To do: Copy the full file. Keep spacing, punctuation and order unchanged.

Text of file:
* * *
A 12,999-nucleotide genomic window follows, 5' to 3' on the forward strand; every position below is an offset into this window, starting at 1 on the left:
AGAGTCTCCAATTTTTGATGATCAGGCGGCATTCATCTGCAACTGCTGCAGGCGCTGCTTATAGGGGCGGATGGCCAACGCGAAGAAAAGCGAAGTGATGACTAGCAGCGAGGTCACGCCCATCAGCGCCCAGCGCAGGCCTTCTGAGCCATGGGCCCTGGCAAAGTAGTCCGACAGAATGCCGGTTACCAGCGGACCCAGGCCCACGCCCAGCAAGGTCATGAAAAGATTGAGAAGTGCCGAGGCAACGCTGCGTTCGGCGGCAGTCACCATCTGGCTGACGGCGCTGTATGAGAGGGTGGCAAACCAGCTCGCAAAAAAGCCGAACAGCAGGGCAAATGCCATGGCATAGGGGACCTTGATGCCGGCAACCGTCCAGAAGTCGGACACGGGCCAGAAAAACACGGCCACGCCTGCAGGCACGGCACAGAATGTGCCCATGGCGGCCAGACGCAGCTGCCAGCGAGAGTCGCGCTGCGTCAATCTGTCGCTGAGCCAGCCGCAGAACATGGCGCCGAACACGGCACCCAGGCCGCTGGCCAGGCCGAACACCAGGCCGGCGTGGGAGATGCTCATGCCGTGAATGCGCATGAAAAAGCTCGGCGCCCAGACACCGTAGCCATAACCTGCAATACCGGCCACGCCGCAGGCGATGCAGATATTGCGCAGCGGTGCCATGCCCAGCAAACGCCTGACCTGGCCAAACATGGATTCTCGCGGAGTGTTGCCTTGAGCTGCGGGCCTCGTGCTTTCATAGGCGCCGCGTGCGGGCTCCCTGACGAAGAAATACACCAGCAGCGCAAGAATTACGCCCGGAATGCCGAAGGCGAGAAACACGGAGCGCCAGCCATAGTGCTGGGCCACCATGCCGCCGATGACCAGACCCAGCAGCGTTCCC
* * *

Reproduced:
A 12,999-nucleotide genomic window follows, 5' to 3' on the forward strand; every position below is an offset into this window, starting at 1 on the left:
AGAGTCTCCAATTTTTGATGATCAGGCGGCATTCATCTGCAACTGCTGCAGGCGCTGCTTATAGGGGCGGATGGCCAACGCGAAGAAAAGCGAAGTGATGACTAGCAGCGAGGTCACGCCCATCAGCGCCCAGCGCAGGCCTTCTGAGCCATGGGCCCTGGCAAAGTAGTCCGACAGAATGCCGGTTACCAGCGGACCCAGGCCCACGCCCAGCAAGGTCATGAAAAGATTGAGAAGTGCCGAGGCAACGCTGCGTTCGGCGGCAGTCACCATCTGGCTGACGGCGCTGTATGAGAGGGTGGCAAACCAGCTCGCAAAAAAGCCGAACAGCAGGGCAAATGCCATGGCATAGGGGACCTTGATGCCGGCAACCGTCCAGAAGTCGGACACGGGCCAGAAAAACACGGCCACGCCTGCAGGCACGGCACAGAATGTGCCCATGGCGGCCAGACGCAGCTGCCAGCGAGAGTCGCGCTGCGTCAATCTGTCGCTGAGCCAGCCGCAGAACATGGCGCCGAACACGGCACCCAGGCCGCTGGCCAGGCCGAACACCAGGCCGGCGTGGGAGATGCTCATGCCGTGAATGCGCATGAAAAAGCTCGGCGCCCAGACACCGTAGCCATAACCTGCAATACCGGCCACGCCGCAGGCGATGCAGATATTGCGCAGCGGTGCCATGCCCAGCAAACGCCTGACCTGGCCAAACATGGATTCTCGCGGAGTGTTGCCTTGAGCTGCGGGCCTCGTGCTTTCATAGGCGCCGCGTGCGGGCTCCCTGACGAAGAAATACACCAGCAGCGCAAGAATTACGCCCGGAATGCCGAAGGCGAGAAACACGGAGCGCCAGCCATAGTGCTGGGCCACCATGCCGCCGATGACCAGACCCAGCAGCGTTCCC